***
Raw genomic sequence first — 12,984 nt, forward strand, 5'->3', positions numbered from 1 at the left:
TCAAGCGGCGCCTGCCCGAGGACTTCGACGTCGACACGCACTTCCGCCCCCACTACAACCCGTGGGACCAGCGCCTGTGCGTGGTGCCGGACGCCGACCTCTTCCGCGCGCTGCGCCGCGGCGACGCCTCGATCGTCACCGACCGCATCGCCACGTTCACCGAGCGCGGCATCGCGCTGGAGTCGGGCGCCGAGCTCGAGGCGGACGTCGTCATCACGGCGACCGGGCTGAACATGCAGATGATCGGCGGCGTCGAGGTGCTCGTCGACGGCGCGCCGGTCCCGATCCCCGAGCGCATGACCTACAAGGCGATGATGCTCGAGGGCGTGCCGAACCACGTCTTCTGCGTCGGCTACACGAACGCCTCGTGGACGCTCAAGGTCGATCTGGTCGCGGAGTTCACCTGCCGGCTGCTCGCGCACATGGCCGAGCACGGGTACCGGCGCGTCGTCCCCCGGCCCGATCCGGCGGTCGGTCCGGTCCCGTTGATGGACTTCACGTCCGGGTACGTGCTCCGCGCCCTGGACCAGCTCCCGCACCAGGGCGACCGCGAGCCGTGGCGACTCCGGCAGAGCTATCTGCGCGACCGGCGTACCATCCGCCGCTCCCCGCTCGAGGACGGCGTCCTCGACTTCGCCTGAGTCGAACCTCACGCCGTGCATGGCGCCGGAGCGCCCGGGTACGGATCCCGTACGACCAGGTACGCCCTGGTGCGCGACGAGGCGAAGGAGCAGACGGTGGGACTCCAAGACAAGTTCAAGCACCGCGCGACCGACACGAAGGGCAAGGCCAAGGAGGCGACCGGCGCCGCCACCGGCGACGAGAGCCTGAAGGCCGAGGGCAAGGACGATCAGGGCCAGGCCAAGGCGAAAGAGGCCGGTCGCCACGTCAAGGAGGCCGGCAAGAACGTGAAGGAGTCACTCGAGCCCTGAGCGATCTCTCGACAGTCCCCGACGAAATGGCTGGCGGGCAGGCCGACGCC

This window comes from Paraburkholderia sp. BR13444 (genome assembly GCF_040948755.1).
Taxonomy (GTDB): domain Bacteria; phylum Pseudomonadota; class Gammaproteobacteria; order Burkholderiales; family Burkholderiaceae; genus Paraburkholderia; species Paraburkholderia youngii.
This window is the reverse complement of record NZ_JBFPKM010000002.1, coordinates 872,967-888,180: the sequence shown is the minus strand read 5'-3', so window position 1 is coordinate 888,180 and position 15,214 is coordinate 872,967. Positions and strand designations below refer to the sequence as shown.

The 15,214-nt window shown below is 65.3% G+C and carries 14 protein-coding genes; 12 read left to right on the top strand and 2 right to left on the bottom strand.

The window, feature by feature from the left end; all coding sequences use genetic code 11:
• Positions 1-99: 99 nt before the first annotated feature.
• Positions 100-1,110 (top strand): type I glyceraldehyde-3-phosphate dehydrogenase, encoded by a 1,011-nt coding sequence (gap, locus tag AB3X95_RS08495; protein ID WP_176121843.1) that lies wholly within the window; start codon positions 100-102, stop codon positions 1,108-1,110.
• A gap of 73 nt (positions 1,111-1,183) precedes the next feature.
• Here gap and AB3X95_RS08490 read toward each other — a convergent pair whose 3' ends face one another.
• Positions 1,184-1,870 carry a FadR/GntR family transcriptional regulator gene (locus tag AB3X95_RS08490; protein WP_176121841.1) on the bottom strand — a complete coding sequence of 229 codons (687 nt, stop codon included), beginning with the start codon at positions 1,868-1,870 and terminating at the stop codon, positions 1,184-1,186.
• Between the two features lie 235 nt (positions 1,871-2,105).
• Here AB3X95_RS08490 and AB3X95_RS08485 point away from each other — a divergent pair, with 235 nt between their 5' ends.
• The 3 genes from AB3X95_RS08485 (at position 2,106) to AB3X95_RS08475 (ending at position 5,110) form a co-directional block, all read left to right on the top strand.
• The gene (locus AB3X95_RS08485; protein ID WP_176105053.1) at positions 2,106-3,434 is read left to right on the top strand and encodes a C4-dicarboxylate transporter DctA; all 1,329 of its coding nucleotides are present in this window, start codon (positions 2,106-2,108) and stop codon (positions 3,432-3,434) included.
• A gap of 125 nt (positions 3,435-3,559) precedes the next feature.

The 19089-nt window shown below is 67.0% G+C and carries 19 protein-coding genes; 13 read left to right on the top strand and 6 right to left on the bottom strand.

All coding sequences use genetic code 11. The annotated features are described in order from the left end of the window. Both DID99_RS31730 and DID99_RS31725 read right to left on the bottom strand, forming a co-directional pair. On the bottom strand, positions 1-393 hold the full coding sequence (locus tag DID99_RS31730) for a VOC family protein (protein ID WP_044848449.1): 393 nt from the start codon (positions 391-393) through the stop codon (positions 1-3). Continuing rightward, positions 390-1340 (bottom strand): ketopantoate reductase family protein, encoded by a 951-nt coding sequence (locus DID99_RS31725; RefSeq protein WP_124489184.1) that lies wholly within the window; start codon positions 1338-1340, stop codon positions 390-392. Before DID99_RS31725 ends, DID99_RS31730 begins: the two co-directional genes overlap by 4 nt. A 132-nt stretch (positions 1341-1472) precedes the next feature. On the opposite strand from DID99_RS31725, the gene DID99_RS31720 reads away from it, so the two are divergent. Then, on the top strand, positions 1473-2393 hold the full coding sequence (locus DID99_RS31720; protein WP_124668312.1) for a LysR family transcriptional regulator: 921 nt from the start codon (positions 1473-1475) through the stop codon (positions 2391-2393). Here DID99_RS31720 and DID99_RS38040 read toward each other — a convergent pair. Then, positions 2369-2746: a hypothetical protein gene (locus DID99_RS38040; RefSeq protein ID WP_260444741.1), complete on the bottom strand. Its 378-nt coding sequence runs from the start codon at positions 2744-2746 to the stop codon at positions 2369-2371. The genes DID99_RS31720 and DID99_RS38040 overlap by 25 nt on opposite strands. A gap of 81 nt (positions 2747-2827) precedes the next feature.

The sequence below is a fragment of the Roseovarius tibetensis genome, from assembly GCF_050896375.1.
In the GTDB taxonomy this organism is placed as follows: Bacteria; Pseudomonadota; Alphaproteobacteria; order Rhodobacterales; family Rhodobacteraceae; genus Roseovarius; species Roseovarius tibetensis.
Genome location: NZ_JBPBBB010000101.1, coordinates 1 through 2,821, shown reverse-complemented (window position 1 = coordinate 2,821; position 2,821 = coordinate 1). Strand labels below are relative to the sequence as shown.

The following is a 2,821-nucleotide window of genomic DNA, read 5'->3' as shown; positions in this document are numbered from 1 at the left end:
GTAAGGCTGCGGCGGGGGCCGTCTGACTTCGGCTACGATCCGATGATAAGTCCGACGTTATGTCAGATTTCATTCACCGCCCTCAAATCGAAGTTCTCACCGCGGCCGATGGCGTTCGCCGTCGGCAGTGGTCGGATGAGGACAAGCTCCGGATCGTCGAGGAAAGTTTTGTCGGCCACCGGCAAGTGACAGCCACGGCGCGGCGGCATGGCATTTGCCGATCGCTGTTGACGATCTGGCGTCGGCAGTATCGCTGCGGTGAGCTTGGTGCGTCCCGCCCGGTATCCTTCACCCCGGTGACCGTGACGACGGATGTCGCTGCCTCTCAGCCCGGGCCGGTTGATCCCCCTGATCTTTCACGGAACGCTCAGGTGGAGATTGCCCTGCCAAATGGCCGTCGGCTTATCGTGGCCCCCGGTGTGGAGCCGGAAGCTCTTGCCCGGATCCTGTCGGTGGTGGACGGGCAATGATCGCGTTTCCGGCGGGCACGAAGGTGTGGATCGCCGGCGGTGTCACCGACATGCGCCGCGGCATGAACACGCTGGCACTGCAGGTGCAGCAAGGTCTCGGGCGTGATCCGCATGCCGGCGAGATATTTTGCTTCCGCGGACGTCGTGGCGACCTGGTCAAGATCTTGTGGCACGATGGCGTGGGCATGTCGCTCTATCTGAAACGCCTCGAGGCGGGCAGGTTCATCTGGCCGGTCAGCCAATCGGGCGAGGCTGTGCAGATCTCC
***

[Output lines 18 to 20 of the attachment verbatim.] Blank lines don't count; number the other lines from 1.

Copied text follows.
The 19089-nt window shown below is 67.0% G+C and carries 19 protein-coding genes; 13 read left to right on the top strand and 6 right to left on the bottom strand.

All coding sequences use genetic code 11. The annotated features are described in order from the left end of the window. Both DID99_RS31730 and DID99_RS31725 read right to left on the bottom strand, forming a co-directional pair. On the bottom strand, positions 1-393 hold the full coding sequence (locus tag DID99_RS31730) for a VOC family protein (protein ID WP_044848449.1): 393 nt from the start codon (positions 391-393) through the stop codon (positions 1-3). Continuing rightward, positions 390-1340 (bottom strand): ketopantoate reductase family protein, encoded by a 951-nt coding sequence (locus DID99_RS31725; RefSeq protein WP_124489184.1) that lies wholly within the window; start codon positions 1338-1340, stop codon positions 390-392. Before DID99_RS31725 ends, DID99_RS31730 begins: the two co-directional genes overlap by 4 nt. A 132-nt stretch (positions 1341-1472) precedes the next feature. On the opposite strand from DID99_RS31725, the gene DID99_RS31720 reads away from it, so the two are divergent. Then, on the top strand, positions 1473-2393 hold the full coding sequence (locus DID99_RS31720; protein WP_124668312.1) for a LysR family transcriptional regulator: 921 nt from the start codon (positions 1473-1475) through the stop codon (positions 2391-2393). Here DID99_RS31720 and DID99_RS38040 read toward each other — a convergent pair. Then, positions 2369-2746: a hypothetical protein gene (locus DID99_RS38040; RefSeq protein ID WP_260444741.1), complete on the bottom strand. Its 378-nt coding sequence runs from the start codon at positions 2744-2746 to the stop codon at positions 2369-2371. The genes DID99_RS31720 and DID99_RS38040 overlap by 25 nt on opposite strands. A gap of 81 nt (positions 2747-2827) precedes the next feature.

The sequence below is a fragment of the Roseovarius tibetensis genome, from assembly GCF_050896375.1.